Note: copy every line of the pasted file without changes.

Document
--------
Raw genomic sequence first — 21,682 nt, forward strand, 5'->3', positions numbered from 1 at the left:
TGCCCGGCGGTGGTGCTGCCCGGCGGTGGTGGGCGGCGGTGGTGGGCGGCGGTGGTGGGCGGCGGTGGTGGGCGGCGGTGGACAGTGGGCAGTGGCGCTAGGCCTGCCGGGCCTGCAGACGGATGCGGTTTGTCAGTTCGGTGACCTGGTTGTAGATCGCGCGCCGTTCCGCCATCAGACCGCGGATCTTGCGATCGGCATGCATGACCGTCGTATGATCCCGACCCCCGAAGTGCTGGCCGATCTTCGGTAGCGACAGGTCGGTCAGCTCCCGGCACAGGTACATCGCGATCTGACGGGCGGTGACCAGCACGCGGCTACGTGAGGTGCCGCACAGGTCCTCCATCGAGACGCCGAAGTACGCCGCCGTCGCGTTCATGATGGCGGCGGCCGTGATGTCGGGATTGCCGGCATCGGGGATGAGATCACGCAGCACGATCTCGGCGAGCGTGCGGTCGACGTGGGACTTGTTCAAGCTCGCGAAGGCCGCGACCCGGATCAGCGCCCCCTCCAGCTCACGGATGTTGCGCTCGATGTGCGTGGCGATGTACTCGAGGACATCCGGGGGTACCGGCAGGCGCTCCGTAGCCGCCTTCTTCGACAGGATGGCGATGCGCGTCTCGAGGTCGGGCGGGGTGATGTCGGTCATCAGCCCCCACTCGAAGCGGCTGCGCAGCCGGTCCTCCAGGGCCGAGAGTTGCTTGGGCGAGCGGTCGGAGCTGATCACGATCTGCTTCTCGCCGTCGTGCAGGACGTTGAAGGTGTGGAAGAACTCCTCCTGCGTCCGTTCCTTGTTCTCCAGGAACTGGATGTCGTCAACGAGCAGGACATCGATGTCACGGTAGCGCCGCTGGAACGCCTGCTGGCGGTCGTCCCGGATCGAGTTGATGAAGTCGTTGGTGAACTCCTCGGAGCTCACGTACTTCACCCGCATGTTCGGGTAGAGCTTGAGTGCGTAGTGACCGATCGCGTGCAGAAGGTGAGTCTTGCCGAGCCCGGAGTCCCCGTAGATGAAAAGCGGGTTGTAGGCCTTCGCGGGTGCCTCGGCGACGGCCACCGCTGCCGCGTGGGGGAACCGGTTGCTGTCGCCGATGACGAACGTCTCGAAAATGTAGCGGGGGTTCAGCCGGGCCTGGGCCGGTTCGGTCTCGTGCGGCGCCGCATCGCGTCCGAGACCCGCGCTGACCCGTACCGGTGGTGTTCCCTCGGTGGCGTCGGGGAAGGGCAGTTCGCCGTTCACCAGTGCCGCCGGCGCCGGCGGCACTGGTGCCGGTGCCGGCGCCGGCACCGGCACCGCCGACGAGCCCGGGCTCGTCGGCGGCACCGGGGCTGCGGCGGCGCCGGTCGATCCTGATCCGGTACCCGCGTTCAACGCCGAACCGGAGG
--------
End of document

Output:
Raw genomic sequence first — 21,682 nt, forward strand, 5'->3', positions numbered from 1 at the left:
TGCCCGGCGGTGGTGCTGCCCGGCGGTGGTGGGCGGCGGTGGTGGGCGGCGGTGGTGGGCGGCGGTGGTGGGCGGCGGTGGACAGTGGGCAGTGGCGCTAGGCCTGCCGGGCCTGCAGACGGATGCGGTTTGTCAGTTCGGTGACCTGGTTGTAGATCGCGCGCCGTTCCGCCATCAGACCGCGGATCTTGCGATCGGCATGCATGACCGTCGTATGATCCCGACCCCCGAAGTGCTGGCCGATCTTCGGTAGCGACAGGTCGGTCAGCTCCCGGCACAGGTACATCGCGATCTGACGGGCGGTGACCAGCACGCGGCTACGTGAGGTGCCGCACAGGTCCTCCATCGAGACGCCGAAGTACGCCGCCGTCGCGTTCATGATGGCGGCGGCCGTGATGTCGGGATTGCCGGCATCGGGGATGAGATCACGCAGCACGATCTCGGCGAGCGTGCGGTCGACGTGGGACTTGTTCAAGCTCGCGAAGGCCGCGACCCGGATCAGCGCCCCCTCCAGCTCACGGATGTTGCGCTCGATGTGCGTGGCGATGTACTCGAGGACATCCGGGGGTACCGGCAGGCGCTCCGTAGCCGCCTTCTTCGACAGGATGGCGATGCGCGTCTCGAGGTCGGGCGGGGTGATGTCGGTCATCAGCCCCCACTCGAAGCGGCTGCGCAGCCGGTCCTCCAGGGCCGAGAGTTGCTTGGGCGAGCGGTCGGAGCTGATCACGATCTGCTTCTCGCCGTCGTGCAGGACGTTGAAGGTGTGGAAGAACTCCTCCTGCGTCCGTTCCTTGTTCTCCAGGAACTGGATGTCGTCAACGAGCAGGACATCGATGTCACGGTAGCGCCGCTGGAACGCCTGCTGGCGGTCGTCCCGGATCGAGTTGATGAAGTCGTTGGTGAACTCCTCGGAGCTCACGTACTTCACCCGCATGTTCGGGTAGAGCTTGAGTGCGTAGTGACCGATCGCGTGCAGAAGGTGAGTCTTGCCGAGCCCGGAGTCCCCGTAGATGAAAAGCGGGTTGTAGGCCTTCGCGGGTGCCTCGGCGACGGCCACCGCTGCCGCGTGGGGGAACCGGTTGCTGTCGCCGATGACGAACGTCTCGAAAATGTAGCGGGGGTTCAGCCGGGCCTGGGCCGGTTCGGTCTCGTGCGGCGCCGCATCGCGTCCGAGACCCGCGCTGACCCGTACCGGTGGTGTTCCCTCGGTGGCGTCGGGGAAGGGCAGTTCGCCGTTCACCAGTGCCGCCGGCGCCGGCGGCACTGGTGCCGGTGCCGGCGCCGGCACCGGCACCGCCGACGAGCCCGGGCTCGTCGGCGGCACCGGGGCTGCGGCGGCGCCGGTCGATCCTGATCCGGTACCCGCGTTCAACGCCGAACCGGAGG